Now they work with one point of distribution, which does the literal heavy lifting, directly ordering beers and shipping them out to customers. “We can go over there and teach them how to do the shipping and packaging — we have to be able to train their staff to package properly,” Wieczorek says.
Grow your audience with at-home delivery
Though Wieczorek says overhead has increased — a combination of shipping costs and production costs for each festival’s YouTube videos that feature guided beer tastings, musical performances, and trivia — delivery has allowed the company to reach a new customer base. They’re averaging about 2,500 attendees for each festival, a 150% increase from in-person.
“It’s cool because now you’ve got a whole new audience that’s coming to you, along with your existing clientele,” Wieczorek says. “It gives more opportunity for growth and more options for more people to be at our events.”
Add-ons help level up your online events
Both Floyd-Mayo and Wieczorek think there’s a future for online events — even when in-person events inevitably return — and these physical add-ons make virtual events more sustainable for creators and more attractive to attendees.
“As long as there’s demand for it, we’re definitely going to keep doing it,” Wieczorek says. “Even when things do reopen some people may not want to expose themselves. I also think we created a new pathway. Before, virtual events were somewhat unheard of, but now it could be something that stays with us.”
Engage your audience in their civic duty with HeadCount
Creators can also use add-ons and ticket types to engage attendees in the civic process leading up to November’s presidential election. Thanks to Eventbrite’s partnership with HeadCount, a non-partisan organization that registers people to vote at events, organizers can add “Register to Vote with HeadCount” as a free ticket type — helping eligible attendees register to vote when buying tickets to their events.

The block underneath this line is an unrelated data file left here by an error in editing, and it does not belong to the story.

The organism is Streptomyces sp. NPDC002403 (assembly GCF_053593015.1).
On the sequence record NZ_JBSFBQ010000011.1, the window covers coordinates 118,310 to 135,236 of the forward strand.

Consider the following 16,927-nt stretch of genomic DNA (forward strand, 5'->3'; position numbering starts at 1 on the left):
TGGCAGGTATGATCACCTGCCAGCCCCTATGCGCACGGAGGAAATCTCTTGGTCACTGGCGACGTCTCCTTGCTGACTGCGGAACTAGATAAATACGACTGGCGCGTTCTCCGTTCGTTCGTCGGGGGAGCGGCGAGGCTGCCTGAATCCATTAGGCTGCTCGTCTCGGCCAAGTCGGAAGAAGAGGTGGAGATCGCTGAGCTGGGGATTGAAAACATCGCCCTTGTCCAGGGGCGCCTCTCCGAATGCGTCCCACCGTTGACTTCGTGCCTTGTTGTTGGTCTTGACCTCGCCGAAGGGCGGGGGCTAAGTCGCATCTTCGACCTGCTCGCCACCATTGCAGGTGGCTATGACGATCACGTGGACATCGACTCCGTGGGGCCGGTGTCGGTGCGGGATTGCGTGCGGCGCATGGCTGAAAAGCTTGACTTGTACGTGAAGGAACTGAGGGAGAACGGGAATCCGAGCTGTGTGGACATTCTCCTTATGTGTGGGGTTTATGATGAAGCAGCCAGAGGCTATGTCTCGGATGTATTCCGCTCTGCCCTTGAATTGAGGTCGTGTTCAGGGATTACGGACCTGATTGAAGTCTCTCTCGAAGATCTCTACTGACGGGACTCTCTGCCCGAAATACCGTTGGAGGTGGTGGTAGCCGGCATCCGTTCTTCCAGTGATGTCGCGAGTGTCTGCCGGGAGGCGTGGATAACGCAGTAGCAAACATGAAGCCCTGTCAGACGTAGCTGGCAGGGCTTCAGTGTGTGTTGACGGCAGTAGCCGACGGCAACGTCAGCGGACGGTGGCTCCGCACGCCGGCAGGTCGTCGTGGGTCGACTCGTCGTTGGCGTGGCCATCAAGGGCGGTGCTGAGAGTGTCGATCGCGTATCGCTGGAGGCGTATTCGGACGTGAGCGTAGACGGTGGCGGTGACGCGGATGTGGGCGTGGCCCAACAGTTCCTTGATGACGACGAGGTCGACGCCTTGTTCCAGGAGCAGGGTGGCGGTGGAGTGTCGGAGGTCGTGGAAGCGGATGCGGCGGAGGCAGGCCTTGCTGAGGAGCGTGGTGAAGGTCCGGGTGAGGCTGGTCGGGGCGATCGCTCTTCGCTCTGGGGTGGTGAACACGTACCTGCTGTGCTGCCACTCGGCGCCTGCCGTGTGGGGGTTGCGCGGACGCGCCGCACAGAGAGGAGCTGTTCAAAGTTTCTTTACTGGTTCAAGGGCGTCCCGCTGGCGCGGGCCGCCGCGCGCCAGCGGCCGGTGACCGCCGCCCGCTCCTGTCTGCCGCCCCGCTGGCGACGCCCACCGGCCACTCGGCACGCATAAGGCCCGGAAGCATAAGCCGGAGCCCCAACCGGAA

Add-ons can help streamline in-person events
Floyd-Mayo was half-joking when she said she’s never doing an in-person event again, but she does plan to continue using the add-ons feature for both types of events.
“I love it,” she says of add-ons. “Now, when we have other events, we can just copy it. I set it up one time and don’t have to do it again. It’s a huge selling point.”
She also anticipates using add-ons to pre-sell merch for in-person events, setting up one line after her class for people to pick up their orders, another for on-the-spot purchases.
“That way we can have that stuff prepared,” Floyd-Mayo says. “I didn’t like bringing merch on tour because you would sell out of some sizes. Now we can have that made for them and brought with us.”
She also understands what add-ons bring to her bottom line.
“It’s a nice way to maximize revenue,” Floyd-Mayo says. “It is nine times easier to upsell to someone than to get someone else to purchase a ticket to my class at $25, and a shirt is $25. I am more likely to make that $50 sell to one person than to get two new people to [buy a ticket]. Once people open up their wallet, especially when you can do add-on upsells and incremental buys, then you’re winning.”
Include add-ons with your next event!
Rudi Greenberg is a content editor at Eventbrite with a passion for covering music, comedy, and events. His writing has appeared in The Washington Post, Relix magazine, U.S. News & World Report, and DCist.